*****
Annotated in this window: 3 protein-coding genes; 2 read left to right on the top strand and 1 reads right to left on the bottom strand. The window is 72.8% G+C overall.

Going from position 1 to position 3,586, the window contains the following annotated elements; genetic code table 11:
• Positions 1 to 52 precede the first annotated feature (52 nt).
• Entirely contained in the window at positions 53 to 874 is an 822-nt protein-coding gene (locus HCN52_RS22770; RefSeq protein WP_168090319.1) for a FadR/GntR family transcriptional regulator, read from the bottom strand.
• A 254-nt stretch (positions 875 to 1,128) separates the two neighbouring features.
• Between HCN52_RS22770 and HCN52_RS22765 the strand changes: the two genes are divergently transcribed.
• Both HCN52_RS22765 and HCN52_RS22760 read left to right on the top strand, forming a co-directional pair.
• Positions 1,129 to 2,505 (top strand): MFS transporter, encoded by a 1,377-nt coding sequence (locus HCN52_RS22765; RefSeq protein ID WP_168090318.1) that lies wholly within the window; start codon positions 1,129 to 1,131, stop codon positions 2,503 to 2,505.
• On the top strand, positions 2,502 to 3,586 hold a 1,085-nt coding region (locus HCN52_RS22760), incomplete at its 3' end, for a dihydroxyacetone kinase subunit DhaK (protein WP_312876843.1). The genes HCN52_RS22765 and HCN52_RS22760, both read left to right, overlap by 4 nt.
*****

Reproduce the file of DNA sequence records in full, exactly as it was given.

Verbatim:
Annotated in this window: 3 protein-coding genes; 2 read left to right on the top strand and 1 reads right to left on the bottom strand. The window is 72.8% G+C overall.

Going from position 1 to position 3,586, the window contains the following annotated elements; genetic code table 11:
• Positions 1 to 52 precede the first annotated feature (52 nt).
• Entirely contained in the window at positions 53 to 874 is an 822-nt protein-coding gene (locus HCN52_RS22770; RefSeq protein WP_168090319.1) for a FadR/GntR family transcriptional regulator, read from the bottom strand.
• A 254-nt stretch (positions 875 to 1,128) separates the two neighbouring features.
• Between HCN52_RS22770 and HCN52_RS22765 the strand changes: the two genes are divergently transcribed.
• Both HCN52_RS22765 and HCN52_RS22760 read left to right on the top strand, forming a co-directional pair.
• Positions 1,129 to 2,505 (top strand): MFS transporter, encoded by a 1,377-nt coding sequence (locus HCN52_RS22765; RefSeq protein ID WP_168090318.1) that lies wholly within the window; start codon positions 1,129 to 1,131, stop codon positions 2,503 to 2,505.
• On the top strand, positions 2,502 to 3,586 hold a 1,085-nt coding region (locus HCN52_RS22760), incomplete at its 3' end, for a dihydroxyacetone kinase subunit DhaK (protein WP_312876843.1). The genes HCN52_RS22765 and HCN52_RS22760, both read left to right, overlap by 4 nt.